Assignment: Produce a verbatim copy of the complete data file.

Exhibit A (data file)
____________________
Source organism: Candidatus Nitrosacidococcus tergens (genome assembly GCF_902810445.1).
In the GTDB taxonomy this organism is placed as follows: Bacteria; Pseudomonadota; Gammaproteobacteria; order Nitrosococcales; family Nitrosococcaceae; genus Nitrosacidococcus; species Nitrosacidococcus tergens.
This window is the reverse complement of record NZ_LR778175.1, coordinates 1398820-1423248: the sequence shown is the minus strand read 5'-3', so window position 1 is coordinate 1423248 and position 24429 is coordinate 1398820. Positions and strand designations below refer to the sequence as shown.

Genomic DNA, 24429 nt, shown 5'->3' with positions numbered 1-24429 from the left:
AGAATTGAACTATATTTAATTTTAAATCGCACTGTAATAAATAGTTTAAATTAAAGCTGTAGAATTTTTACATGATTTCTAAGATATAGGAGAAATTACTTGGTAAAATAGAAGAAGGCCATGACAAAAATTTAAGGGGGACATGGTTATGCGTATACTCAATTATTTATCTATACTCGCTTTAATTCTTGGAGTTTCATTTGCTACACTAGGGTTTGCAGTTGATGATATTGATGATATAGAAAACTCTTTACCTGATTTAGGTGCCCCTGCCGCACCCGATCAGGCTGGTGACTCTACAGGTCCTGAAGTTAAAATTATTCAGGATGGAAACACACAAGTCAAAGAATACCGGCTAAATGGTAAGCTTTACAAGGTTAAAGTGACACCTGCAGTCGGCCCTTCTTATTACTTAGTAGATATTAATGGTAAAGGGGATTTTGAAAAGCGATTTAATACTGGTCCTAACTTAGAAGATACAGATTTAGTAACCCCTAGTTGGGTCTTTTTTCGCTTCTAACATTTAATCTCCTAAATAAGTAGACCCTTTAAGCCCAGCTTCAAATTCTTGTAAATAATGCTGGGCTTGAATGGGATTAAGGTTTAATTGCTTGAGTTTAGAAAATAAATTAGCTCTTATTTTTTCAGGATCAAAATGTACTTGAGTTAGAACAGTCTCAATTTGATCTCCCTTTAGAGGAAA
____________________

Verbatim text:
Source organism: Candidatus Nitrosacidococcus tergens (genome assembly GCF_902810445.1).
In the GTDB taxonomy this organism is placed as follows: Bacteria; Pseudomonadota; Gammaproteobacteria; order Nitrosococcales; family Nitrosococcaceae; genus Nitrosacidococcus; species Nitrosacidococcus tergens.
This window is the reverse complement of record NZ_LR778175.1, coordinates 1398820-1423248: the sequence shown is the minus strand read 5'-3', so window position 1 is coordinate 1423248 and position 24429 is coordinate 1398820. Positions and strand designations below refer to the sequence as shown.

Genomic DNA, 24429 nt, shown 5'->3' with positions numbered 1-24429 from the left:
AGAATTGAACTATATTTAATTTTAAATCGCACTGTAATAAATAGTTTAAATTAAAGCTGTAGAATTTTTACATGATTTCTAAGATATAGGAGAAATTACTTGGTAAAATAGAAGAAGGCCATGACAAAAATTTAAGGGGGACATGGTTATGCGTATACTCAATTATTTATCTATACTCGCTTTAATTCTTGGAGTTTCATTTGCTACACTAGGGTTTGCAGTTGATGATATTGATGATATAGAAAACTCTTTACCTGATTTAGGTGCCCCTGCCGCACCCGATCAGGCTGGTGACTCTACAGGTCCTGAAGTTAAAATTATTCAGGATGGAAACACACAAGTCAAAGAATACCGGCTAAATGGTAAGCTTTACAAGGTTAAAGTGACACCTGCAGTCGGCCCTTCTTATTACTTAGTAGATATTAATGGTAAAGGGGATTTTGAAAAGCGATTTAATACTGGTCCTAACTTAGAAGATACAGATTTAGTAACCCCTAGTTGGGTCTTTTTTCGCTTCTAACATTTAATCTCCTAAATAAGTAGACCCTTTAAGCCCAGCTTCAAATTCTTGTAAATAATGCTGGGCTTGAATGGGATTAAGGTTTAATTGCTTGAGTTTAGAAAATAAATTAGCTCTTATTTTTTCAGGATCAAAATGTACTTGAGTTAGAACAGTCTCAATTTGATCTCCCTTTAGAGGAAA